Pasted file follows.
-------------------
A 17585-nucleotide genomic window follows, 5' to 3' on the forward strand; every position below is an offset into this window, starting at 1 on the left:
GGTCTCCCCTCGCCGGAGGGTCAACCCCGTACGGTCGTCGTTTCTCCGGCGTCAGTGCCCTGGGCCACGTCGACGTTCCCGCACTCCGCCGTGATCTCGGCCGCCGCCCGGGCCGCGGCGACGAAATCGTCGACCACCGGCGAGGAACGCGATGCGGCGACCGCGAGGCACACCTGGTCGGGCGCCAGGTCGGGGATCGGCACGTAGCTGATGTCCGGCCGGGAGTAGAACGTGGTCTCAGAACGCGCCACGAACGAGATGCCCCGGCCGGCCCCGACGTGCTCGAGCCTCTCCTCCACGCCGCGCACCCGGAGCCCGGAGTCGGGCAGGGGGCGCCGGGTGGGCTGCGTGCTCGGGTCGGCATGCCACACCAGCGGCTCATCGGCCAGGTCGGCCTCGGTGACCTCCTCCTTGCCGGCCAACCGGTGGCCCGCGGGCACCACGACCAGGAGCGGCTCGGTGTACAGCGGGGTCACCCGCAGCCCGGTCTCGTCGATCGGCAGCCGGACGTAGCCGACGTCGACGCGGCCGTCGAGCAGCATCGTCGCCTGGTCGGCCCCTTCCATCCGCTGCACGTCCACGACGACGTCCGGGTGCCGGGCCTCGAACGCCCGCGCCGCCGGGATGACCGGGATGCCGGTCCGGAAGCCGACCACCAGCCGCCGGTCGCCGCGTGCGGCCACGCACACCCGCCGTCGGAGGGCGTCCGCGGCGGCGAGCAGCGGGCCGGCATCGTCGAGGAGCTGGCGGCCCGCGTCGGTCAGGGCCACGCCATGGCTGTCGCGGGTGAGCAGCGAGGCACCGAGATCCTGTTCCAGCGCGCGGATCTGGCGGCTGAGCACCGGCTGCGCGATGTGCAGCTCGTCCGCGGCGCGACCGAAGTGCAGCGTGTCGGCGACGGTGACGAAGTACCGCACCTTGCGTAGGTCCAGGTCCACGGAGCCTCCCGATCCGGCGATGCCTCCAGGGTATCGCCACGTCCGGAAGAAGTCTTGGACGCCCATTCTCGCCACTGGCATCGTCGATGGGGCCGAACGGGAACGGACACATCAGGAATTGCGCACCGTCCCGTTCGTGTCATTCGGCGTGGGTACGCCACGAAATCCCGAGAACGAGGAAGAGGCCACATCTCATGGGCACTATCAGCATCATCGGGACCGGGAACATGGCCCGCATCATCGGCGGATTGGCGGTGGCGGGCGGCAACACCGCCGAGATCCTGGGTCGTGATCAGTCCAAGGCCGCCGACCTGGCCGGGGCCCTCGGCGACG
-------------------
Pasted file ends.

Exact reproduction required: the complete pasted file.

A 17585-nucleotide genomic window follows, 5' to 3' on the forward strand; every position below is an offset into this window, starting at 1 on the left:
GGTCTCCCCTCGCCGGAGGGTCAACCCCGTACGGTCGTCGTTTCTCCGGCGTCAGTGCCCTGGGCCACGTCGACGTTCCCGCACTCCGCCGTGATCTCGGCCGCCGCCCGGGCCGCGGCGACGAAATCGTCGACCACCGGCGAGGAACGCGATGCGGCGACCGCGAGGCACACCTGGTCGGGCGCCAGGTCGGGGATCGGCACGTAGCTGATGTCCGGCCGGGAGTAGAACGTGGTCTCAGAACGCGCCACGAACGAGATGCCCCGGCCGGCCCCGACGTGCTCGAGCCTCTCCTCCACGCCGCGCACCCGGAGCCCGGAGTCGGGCAGGGGGCGCCGGGTGGGCTGCGTGCTCGGGTCGGCATGCCACACCAGCGGCTCATCGGCCAGGTCGGCCTCGGTGACCTCCTCCTTGCCGGCCAACCGGTGGCCCGCGGGCACCACGACCAGGAGCGGCTCGGTGTACAGCGGGGTCACCCGCAGCCCGGTCTCGTCGATCGGCAGCCGGACGTAGCCGACGTCGACGCGGCCGTCGAGCAGCATCGTCGCCTGGTCGGCCCCTTCCATCCGCTGCACGTCCACGACGACGTCCGGGTGCCGGGCCTCGAACGCCCGCGCCGCCGGGATGACCGGGATGCCGGTCCGGAAGCCGACCACCAGCCGCCGGTCGCCGCGTGCGGCCACGCACACCCGCCGTCGGAGGGCGTCCGCGGCGGCGAGCAGCGGGCCGGCATCGTCGAGGAGCTGGCGGCCCGCGTCGGTCAGGGCCACGCCATGGCTGTCGCGGGTGAGCAGCGAGGCACCGAGATCCTGTTCCAGCGCGCGGATCTGGCGGCTGAGCACCGGCTGCGCGATGTGCAGCTCGTCCGCGGCGCGACCGAAGTGCAGCGTGTCGGCGACGGTGACGAAGTACCGCACCTTGCGTAGGTCCAGGTCCACGGAGCCTCCCGATCCGGCGATGCCTCCAGGGTATCGCCACGTCCGGAAGAAGTCTTGGACGCCCATTCTCGCCACTGGCATCGTCGATGGGGCCGAACGGGAACGGACACATCAGGAATTGCGCACCGTCCCGTTCGTGTCATTCGGCGTGGGTACGCCACGAAATCCCGAGAACGAGGAAGAGGCCACATCTCATGGGCACTATCAGCATCATCGGGACCGGGAACATGGCCCGCATCATCGGCGGATTGGCGGTGGCGGGCGGCAACACCGCCGAGATCCTGGGTCGTGATCAGTCCAAGGCCGCCGACCTGGCCGGGGCCCTCGGCGACG